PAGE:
The Covered Woman
by JOAN ANNSFIRE
Pulsating with bodies,
the street is dangerously alive,
Libya, Syria, Yemen, countries where
muscular, young men
make their way through teargas, rubber bullets
and live ammunition.
The people rise up,
or half the people rise up.
But where are the other half?
Confined to interior rooms,
pacing cages like exotic animals
whose unleashed power could
take down the entire social order?
Being kept safe?
A virtual impossibility because
a woman is never safe,
not in raging streets
but especially not
in the captivity of her home.
small hands weave intricate rugs,
the weavers speak in hushed voices,
create, magnificent art sold
for the profit of the men
who possess them.
The women who tried
to go to school
had acid thrown in their faces,
some were blinded, all disfigured,
yet afterwards, every one of them
vowed to fight on.
In Iran the women are not allowed to sing,
In Saudi Arabia they cannot drive
and if the heels of their shoes
click too loudly on polished surfaces
they are subject to arrest.
From beneath her burqa, her hijab, her chador,
the covered woman watches me
with the one part of her body
always permitted public view,
They convey a world beyond the limits
of my understanding.
You speak to me of liberty
I only see your scars.
The “choices” you’ve been given,
bloody tokens for their wars.
When your glass ceilings all lie broken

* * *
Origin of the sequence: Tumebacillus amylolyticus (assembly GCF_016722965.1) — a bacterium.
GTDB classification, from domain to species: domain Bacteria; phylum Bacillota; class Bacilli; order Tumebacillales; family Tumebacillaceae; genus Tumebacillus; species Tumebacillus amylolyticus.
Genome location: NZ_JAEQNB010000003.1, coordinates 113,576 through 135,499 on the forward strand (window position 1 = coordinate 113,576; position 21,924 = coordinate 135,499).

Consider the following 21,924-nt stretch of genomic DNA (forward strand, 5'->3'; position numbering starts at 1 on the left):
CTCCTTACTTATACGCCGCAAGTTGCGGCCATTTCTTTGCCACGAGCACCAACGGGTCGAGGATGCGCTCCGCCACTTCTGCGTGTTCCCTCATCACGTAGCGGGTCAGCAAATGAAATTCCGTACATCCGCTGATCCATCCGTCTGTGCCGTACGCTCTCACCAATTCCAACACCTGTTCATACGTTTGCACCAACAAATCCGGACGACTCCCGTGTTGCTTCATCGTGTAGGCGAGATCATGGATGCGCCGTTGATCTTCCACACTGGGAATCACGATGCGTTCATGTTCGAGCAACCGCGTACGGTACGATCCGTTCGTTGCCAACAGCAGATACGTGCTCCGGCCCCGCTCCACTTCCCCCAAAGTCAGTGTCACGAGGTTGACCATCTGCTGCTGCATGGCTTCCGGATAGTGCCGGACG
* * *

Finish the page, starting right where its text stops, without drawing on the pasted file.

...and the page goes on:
and all your doors swing open
let every hair on your proud head
stand naked in the sun.
But don’t preach to me of freedom
until your battle’s won.
Joan Annsfire is a librarian, a writer and a long time political activist who lives in Berkeley California. Her poetry, short stories and non-fiction pieces have appeared in various literary magazines and web sites including previously in Poet’s Basement on Counterpunch. In her blog, lavenderjoan: http://www.lavenderjoan.blogspot.com/ the personal meets the political.
by KEMMER ANDERSON
(On the first day of its promised offensive, the Taliban used a
12-year-old suicide bomber.)
After reading the news about the 12-year-old
Boy – suicide bomber kicking off the spring offensive,
I discovered an interview with Donald Hall,
Who began to write poetry at the same age,
Finding an explosion for words.
I stare around the classroom at my soccer team
Of 12-year-old players gathered at a pizza party –
Unknotted school ties, T-shirts, chanting, laughing
Waiting for their bodies to deliver the velocity
Of a goal that corners the market on that diving man
Header that drives the ball into the net with power.
Here in this room with Time magazine covers from history,
Posters of JFK and Martin Luther King, computers lining
The western wall with windows to Lookout Mountain,
The shredded body of the boy, the suicide bomber, lives
Never to take a direct kick at Henry, our goalie,
Or climb a tree house to read a book about Western England.
I would like to face off with his Taliban coach
And schedule games after a guitar concert
When snow melts through the Afghan mountains
And poppies bloom remembrance along the pitch
Of football fields lined for 12-and-under teams
From Palestine, Syria, Egypt, Iraq, Israel, Jordan, Libya.
Kemmer Anderson, a former goalie at Davidson College, coaches soccer in Tennessee.
by DR. P. WILKINSON
in the month
that ends with all saints.
from the years
since baptism waits.
of those killed
in the dreams
that wake their dead.
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